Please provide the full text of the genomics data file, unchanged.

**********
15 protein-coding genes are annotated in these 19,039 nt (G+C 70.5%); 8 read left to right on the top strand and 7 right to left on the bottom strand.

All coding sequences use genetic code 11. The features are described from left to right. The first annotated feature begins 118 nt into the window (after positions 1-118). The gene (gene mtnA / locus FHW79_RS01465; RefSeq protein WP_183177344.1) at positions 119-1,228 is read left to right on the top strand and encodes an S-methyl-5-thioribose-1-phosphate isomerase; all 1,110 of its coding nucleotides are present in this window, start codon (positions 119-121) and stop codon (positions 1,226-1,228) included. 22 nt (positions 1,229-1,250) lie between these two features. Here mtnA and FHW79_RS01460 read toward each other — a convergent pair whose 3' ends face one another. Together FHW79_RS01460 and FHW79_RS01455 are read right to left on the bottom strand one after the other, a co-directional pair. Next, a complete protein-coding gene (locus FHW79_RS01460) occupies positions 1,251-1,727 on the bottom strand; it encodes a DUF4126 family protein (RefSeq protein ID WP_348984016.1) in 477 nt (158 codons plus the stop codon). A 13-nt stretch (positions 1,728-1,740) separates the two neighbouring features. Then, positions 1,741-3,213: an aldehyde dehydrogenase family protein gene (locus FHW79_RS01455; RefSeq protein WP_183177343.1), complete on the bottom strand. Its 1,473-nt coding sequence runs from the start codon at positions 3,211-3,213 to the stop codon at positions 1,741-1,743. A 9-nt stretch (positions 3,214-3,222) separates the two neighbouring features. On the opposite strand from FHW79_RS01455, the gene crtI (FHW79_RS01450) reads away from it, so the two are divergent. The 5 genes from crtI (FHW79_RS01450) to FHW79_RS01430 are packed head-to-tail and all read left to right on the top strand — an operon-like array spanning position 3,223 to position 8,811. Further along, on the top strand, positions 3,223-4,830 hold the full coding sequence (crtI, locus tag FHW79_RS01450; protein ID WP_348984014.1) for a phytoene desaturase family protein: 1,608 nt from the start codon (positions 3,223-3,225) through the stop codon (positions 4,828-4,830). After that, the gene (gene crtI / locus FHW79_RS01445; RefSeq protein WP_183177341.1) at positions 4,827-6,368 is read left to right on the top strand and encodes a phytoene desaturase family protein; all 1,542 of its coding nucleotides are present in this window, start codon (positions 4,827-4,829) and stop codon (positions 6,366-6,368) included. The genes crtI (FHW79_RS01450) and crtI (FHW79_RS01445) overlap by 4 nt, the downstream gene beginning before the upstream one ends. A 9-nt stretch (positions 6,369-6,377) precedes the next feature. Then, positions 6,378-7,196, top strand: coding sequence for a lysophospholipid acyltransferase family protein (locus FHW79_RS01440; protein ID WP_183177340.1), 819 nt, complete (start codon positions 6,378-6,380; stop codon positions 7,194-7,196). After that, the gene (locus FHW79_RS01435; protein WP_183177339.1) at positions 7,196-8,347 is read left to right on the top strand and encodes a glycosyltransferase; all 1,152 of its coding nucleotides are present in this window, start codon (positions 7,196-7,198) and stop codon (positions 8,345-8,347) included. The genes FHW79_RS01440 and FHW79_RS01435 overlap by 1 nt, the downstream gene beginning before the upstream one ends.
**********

15 protein-coding genes are annotated in these 19,039 nt (G+C 70.5%); 8 read left to right on the top strand and 7 right to left on the bottom strand.

All coding sequences use genetic code 11. The features are described from left to right. The first annotated feature begins 118 nt into the window (after positions 1-118). The gene (gene mtnA / locus FHW79_RS01465; RefSeq protein WP_183177344.1) at positions 119-1,228 is read left to right on the top strand and encodes an S-methyl-5-thioribose-1-phosphate isomerase; all 1,110 of its coding nucleotides are present in this window, start codon (positions 119-121) and stop codon (positions 1,226-1,228) included. 22 nt (positions 1,229-1,250) lie between these two features. Here mtnA and FHW79_RS01460 read toward each other — a convergent pair whose 3' ends face one another. Together FHW79_RS01460 and FHW79_RS01455 are read right to left on the bottom strand one after the other, a co-directional pair. Next, a complete protein-coding gene (locus FHW79_RS01460) occupies positions 1,251-1,727 on the bottom strand; it encodes a DUF4126 family protein (RefSeq protein ID WP_348984016.1) in 477 nt (158 codons plus the stop codon). A 13-nt stretch (positions 1,728-1,740) separates the two neighbouring features. Then, positions 1,741-3,213: an aldehyde dehydrogenase family protein gene (locus FHW79_RS01455; RefSeq protein WP_183177343.1), complete on the bottom strand. Its 1,473-nt coding sequence runs from the start codon at positions 3,211-3,213 to the stop codon at positions 1,741-1,743. A 9-nt stretch (positions 3,214-3,222) separates the two neighbouring features. On the opposite strand from FHW79_RS01455, the gene crtI (FHW79_RS01450) reads away from it, so the two are divergent. The 5 genes from crtI (FHW79_RS01450) to FHW79_RS01430 are packed head-to-tail and all read left to right on the top strand — an operon-like array spanning position 3,223 to position 8,811. Further along, on the top strand, positions 3,223-4,830 hold the full coding sequence (crtI, locus tag FHW79_RS01450; protein ID WP_348984014.1) for a phytoene desaturase family protein: 1,608 nt from the start codon (positions 3,223-3,225) through the stop codon (positions 4,828-4,830). After that, the gene (gene crtI / locus FHW79_RS01445; RefSeq protein WP_183177341.1) at positions 4,827-6,368 is read left to right on the top strand and encodes a phytoene desaturase family protein; all 1,542 of its coding nucleotides are present in this window, start codon (positions 4,827-4,829) and stop codon (positions 6,366-6,368) included. The genes crtI (FHW79_RS01450) and crtI (FHW79_RS01445) overlap by 4 nt, the downstream gene beginning before the upstream one ends. A 9-nt stretch (positions 6,369-6,377) precedes the next feature. Then, positions 6,378-7,196, top strand: coding sequence for a lysophospholipid acyltransferase family protein (locus FHW79_RS01440; protein ID WP_183177340.1), 819 nt, complete (start codon positions 6,378-6,380; stop codon positions 7,194-7,196). After that, the gene (locus FHW79_RS01435; protein WP_183177339.1) at positions 7,196-8,347 is read left to right on the top strand and encodes a glycosyltransferase; all 1,152 of its coding nucleotides are present in this window, start codon (positions 7,196-7,198) and stop codon (positions 8,345-8,347) included. The genes FHW79_RS01440 and FHW79_RS01435 overlap by 1 nt, the downstream gene beginning before the upstream one ends.